The model is able to towing trailers or artillery pieces Western counterparts. It has a full-time all wheel drive and centralized tyre pressure system. With preparation it can ford water obstacles up to 1.75 m deep and operate in extreme climatic conditions, ranging from -50°C to +50°C.

Other facts & figures about the Ural 4320 truck

Variants of the Ural 4320

The civilian versions mostly found in the countryside and remote areas of Siberia are fire, garbage and logging trucks.
The 1BA15/URB-3A3 drilling system are used for water, oil and gas drilling, also based on the same chassis.
In 1981, based on a 4320 model truck 8 tons Ural-5920 was presented with a Caterpillar engine.
Ural-4320: Basic model, metal cab and 7.9 tons payload
Ural-4320-19: Long chassis, 12 tons payload (normally coupled with the YaMZ-236M2 engine.
Ural-43203: Reinforced front suspension
Ural-43204: Reinforced chassis for increased payload
Ural-43206: 4×4 with 180 hp JAMZ-236 diesel, 4200 kg payload.
Ural-43206-41: 4×4 Sub-variant with the 230 hp JAMZ-236NE2 turbodiesel
Ural-43206-0551: 4×4 variant with a 4-door cab, 3600 kg payload
Ural-44202: Truck tractor, semi-trailer 4×4 often used as logging truck.
Ural-5557/55571: 12–14 m wide chassis development and low-profile tires (CTIS) for special uses.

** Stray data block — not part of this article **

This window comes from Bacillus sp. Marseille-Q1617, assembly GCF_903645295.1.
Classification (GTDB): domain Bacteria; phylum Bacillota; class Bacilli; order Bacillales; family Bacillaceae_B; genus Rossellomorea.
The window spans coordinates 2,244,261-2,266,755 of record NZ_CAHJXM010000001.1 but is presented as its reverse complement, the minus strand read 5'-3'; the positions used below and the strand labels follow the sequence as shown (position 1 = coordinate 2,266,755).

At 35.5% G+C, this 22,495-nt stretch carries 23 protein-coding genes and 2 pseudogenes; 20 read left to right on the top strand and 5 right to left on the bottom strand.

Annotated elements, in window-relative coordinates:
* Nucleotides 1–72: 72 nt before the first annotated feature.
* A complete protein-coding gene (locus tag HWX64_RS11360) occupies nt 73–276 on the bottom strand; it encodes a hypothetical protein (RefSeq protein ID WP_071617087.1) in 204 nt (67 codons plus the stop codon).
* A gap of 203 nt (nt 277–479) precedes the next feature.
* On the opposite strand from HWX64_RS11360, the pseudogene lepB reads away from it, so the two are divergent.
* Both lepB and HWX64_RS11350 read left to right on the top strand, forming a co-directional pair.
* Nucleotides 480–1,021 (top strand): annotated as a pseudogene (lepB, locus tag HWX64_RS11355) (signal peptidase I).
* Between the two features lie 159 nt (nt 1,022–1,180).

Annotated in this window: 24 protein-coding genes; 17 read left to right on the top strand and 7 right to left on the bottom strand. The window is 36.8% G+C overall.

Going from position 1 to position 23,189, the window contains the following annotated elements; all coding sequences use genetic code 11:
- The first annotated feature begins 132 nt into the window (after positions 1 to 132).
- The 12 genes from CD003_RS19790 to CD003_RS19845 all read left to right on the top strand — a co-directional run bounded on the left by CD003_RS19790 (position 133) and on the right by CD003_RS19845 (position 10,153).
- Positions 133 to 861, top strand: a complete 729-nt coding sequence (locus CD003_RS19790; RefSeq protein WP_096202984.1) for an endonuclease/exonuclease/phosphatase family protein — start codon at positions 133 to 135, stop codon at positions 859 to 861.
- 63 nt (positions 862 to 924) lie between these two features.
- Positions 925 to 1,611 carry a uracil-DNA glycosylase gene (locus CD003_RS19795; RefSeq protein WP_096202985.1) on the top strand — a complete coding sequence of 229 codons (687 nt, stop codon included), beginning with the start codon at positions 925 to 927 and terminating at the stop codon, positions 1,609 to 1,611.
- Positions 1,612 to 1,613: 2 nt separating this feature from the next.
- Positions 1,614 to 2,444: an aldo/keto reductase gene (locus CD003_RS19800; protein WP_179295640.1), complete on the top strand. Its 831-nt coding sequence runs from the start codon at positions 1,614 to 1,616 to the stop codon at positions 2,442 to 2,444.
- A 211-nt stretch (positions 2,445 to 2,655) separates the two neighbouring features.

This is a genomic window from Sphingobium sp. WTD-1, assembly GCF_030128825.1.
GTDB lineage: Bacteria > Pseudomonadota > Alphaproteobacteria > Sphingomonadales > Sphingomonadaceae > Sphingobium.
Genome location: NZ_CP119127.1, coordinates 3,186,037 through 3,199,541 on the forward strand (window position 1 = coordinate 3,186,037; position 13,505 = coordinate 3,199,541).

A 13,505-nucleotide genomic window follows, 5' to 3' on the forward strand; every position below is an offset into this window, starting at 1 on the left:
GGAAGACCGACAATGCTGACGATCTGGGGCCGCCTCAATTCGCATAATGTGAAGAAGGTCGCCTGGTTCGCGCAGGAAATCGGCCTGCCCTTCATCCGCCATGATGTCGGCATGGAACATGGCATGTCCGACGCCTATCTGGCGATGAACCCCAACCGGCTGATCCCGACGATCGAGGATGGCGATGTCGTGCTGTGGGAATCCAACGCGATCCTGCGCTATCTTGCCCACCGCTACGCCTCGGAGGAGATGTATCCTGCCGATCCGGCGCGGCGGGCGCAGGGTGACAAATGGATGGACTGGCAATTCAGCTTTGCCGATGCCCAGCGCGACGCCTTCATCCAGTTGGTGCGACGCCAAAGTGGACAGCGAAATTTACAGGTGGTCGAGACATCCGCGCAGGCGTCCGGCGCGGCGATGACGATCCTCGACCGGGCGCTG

Ural-4320/5557 40/41 Three seat, two-door civilian cab
Ural-4320/5557-44 Same but two-door cabin and sleeping bed above
Ural-4320/5557-48/58/59 Updated model with better cabin and large volume bonnet, sprung driver’s seat

Operators

Angola (Unknown), Colombia (800), Cuba (Unknown), Greece (Unknown), Guatemala (Unknown), Laos, Mexico (73 in 2008), Philippines (20 donated 2017), Russia (Unknown, about 8000+), Uruguay (36), Venezuela (320). These are all used by the military.

Author’s Renditions
Ural 4320
The basic vehicle, in standard configuration & open bay.
Ural 4320 converted as a FAR armored truck - Angola conflict
Angola used thse trucks in the 1980s Angola conflict with south africa, and sub-groups like FAR used them as weapon platforms, usually for ZPU AA mounts, and in this case, a rare armored APC also with a ZPU-2 Mount. Capacity seems to have been ten infantrymen. The engine front, top, and cab are all armored. A spare roadwheel is placed at the rear, one one of the two doors.